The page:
“You will need to keep a log of your home working hours for a typical 12 week period and you will also need to calculate the square footage of your home per floor area you use as your workspace,” Chapman said. .

“From there, you can then calculate your household’s share of work-related expenses and apply that percentage to the actual amount you spend on electricity, gas, water, telephone and internet.

“You will also need to keep all original invoices to prove your claim. This usually produces a larger claim than either flat rate method, but the amount of paperwork and calculation involved is much more.

On average, people who have worked from home all year round can expect a deduction of about $ 1,500 using the 80-cent hourly rate, he said.

“However, the average deductions for those claiming the 52-cent rate plus additional deductions for telephone, Internet, stationery, and depreciation of telephone equipment are at least $ 2,600. This is a significant difference that translates on average into tax savings of over $ 350, ”he said. “If you use the actual rate, your deduction is often even larger, averaging over $ 3,000 if you’ve worked from home all year.

An extra easy of $ 1000

The low and middle income tax compensation is also worth easy $ 1,000 when you file your tax return, Chapman said.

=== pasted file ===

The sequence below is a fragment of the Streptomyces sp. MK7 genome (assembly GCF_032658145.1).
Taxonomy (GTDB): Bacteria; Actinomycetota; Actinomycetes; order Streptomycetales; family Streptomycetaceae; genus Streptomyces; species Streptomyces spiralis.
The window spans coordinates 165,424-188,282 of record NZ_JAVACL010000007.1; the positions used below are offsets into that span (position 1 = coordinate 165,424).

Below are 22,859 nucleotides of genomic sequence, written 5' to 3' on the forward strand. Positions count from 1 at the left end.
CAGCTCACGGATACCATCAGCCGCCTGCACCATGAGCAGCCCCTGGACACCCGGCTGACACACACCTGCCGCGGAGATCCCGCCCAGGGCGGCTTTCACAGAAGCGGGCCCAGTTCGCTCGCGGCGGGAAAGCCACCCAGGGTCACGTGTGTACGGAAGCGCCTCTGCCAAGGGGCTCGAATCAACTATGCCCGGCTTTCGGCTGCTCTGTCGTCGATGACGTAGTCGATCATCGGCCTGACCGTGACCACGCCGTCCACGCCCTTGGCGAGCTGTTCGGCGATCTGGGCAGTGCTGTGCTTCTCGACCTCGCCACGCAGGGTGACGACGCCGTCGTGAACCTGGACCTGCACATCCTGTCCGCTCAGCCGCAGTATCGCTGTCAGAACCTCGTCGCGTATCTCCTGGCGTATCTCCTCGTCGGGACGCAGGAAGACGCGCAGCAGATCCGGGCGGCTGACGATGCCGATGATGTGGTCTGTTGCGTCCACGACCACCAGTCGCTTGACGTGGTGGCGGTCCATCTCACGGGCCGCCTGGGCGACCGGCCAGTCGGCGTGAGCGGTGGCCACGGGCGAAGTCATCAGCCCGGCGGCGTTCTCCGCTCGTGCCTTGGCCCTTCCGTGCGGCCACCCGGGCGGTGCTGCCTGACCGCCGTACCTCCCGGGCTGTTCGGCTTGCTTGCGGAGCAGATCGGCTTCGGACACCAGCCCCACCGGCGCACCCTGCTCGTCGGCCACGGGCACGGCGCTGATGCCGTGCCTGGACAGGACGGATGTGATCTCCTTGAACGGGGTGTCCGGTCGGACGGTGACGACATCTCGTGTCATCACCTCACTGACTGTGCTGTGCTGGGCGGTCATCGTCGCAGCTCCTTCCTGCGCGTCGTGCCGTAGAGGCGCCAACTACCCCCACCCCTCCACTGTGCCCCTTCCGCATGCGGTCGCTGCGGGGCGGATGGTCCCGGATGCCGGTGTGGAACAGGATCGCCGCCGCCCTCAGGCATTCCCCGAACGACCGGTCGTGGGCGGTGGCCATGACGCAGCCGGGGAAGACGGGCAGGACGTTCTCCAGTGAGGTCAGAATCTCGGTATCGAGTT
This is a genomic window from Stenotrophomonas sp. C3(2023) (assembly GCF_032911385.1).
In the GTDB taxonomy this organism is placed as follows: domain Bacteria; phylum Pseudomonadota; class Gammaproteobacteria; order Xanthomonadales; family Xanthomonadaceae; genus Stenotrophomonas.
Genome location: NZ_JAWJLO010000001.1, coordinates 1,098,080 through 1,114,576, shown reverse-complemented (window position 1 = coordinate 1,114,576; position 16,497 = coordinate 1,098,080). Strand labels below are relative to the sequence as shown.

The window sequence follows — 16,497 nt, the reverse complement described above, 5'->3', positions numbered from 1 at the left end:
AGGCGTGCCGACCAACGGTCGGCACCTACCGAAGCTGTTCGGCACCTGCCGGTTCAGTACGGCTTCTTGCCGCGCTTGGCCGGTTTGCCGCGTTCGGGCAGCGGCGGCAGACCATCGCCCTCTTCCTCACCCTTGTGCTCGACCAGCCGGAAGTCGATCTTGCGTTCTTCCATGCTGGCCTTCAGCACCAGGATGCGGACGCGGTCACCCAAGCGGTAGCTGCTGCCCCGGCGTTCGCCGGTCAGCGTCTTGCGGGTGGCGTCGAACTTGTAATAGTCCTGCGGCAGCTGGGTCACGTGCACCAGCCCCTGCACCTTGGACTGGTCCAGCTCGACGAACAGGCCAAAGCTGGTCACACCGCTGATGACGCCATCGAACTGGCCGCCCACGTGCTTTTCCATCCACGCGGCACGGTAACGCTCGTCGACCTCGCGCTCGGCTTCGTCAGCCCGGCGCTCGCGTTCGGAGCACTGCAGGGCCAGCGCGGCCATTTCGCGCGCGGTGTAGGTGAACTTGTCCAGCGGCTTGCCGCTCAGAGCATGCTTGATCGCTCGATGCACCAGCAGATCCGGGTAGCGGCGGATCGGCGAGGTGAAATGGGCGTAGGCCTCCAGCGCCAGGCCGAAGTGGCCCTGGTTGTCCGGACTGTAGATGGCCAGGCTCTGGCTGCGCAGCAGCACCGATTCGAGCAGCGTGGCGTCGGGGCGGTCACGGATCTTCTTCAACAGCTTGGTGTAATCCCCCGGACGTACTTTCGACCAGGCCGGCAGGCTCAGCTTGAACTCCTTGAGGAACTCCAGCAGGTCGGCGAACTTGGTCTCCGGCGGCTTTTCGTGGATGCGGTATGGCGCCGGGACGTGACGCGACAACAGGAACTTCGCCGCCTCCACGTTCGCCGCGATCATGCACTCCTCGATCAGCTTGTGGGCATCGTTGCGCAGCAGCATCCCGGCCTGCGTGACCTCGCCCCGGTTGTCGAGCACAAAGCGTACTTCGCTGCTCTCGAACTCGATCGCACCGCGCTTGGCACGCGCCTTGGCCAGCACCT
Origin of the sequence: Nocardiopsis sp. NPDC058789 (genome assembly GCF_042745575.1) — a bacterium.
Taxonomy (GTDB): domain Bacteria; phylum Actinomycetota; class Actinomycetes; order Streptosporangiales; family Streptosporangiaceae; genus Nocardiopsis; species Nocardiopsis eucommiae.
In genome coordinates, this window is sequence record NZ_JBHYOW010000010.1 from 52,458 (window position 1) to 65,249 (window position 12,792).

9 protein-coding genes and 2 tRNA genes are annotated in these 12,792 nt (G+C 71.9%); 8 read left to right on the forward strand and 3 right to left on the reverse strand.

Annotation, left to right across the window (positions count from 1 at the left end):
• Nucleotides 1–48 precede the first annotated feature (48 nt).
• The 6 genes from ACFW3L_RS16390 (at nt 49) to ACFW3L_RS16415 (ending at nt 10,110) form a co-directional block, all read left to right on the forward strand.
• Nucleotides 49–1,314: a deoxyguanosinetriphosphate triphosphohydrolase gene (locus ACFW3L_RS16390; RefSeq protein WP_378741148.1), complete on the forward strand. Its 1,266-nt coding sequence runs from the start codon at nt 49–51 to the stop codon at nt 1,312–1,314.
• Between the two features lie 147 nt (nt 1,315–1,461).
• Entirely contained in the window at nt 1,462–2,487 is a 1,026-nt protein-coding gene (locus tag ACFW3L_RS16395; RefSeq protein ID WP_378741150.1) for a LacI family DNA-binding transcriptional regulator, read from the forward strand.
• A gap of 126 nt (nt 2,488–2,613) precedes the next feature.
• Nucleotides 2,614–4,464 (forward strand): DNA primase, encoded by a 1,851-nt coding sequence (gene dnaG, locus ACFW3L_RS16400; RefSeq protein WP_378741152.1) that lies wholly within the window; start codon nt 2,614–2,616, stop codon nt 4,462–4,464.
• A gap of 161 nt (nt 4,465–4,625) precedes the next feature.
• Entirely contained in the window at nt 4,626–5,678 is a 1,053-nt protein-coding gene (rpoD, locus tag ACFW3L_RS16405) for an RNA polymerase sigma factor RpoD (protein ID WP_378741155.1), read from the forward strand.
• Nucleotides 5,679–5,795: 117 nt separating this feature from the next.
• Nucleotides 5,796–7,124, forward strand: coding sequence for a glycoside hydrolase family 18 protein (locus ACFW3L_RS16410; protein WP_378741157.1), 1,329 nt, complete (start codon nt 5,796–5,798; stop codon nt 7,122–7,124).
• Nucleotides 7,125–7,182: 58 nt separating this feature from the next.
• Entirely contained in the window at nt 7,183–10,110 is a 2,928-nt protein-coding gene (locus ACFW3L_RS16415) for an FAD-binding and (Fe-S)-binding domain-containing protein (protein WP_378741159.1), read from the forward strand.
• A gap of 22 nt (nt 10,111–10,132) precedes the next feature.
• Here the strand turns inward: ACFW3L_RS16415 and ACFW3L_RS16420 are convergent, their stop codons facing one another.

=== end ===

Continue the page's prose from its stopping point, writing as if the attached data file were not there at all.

If your taxable income reaches $ 126,000, you’ll get some or all of the low and middle income tax compensation, he said.

This is how it works.

Basically if your income is less than $ 37,000 you will receive $ 255.

If your income is between $ 37,001 and $ 48,000, the tax deduction will steadily increase to $ 1,080. Between $ 48,000 and $ 90,000, you will get the maximum of $ 1,080.

Earn over $ 90,000 and the compensation gradually wears off, disappearing after $ 126,000.

You must file your tax return in order to get the compensation.

Winners and losers in the coming year

According to Chapman, people earning between $ 45,000 and $ 90,000 should be rewarded in the coming year on their taxes.

“The combination of the tax cut in last year’s budget and the extension of tax compensation for low and middle income means they’re $ 2,160 better this year,” he said. -he declares.

Small businesses have also offered a tax lifeline. The corporate tax rate fell 1% from July 1, 2021, which means it is now 25%, which is good for investment and productivity, Chapman said. .

But that’s not all good news.

Small business shareholders are among the losers. If they receive dividends, they will be franked at a maximum of 25 percent, which means they will have more personal taxes to pay, warned Chapman.

“The sleight of hand of corporate tax cuts is that while it results in lower taxes for the company, it also results in higher taxes for shareholders – therefore, overall, it’s a smaller tax cut and more tax redistribution, ”he said. Explain.

People who claim the use of a car, accommodation or work-related travel are also losers, he added, as the pandemic will almost certainly have significantly reduced the size of your claim.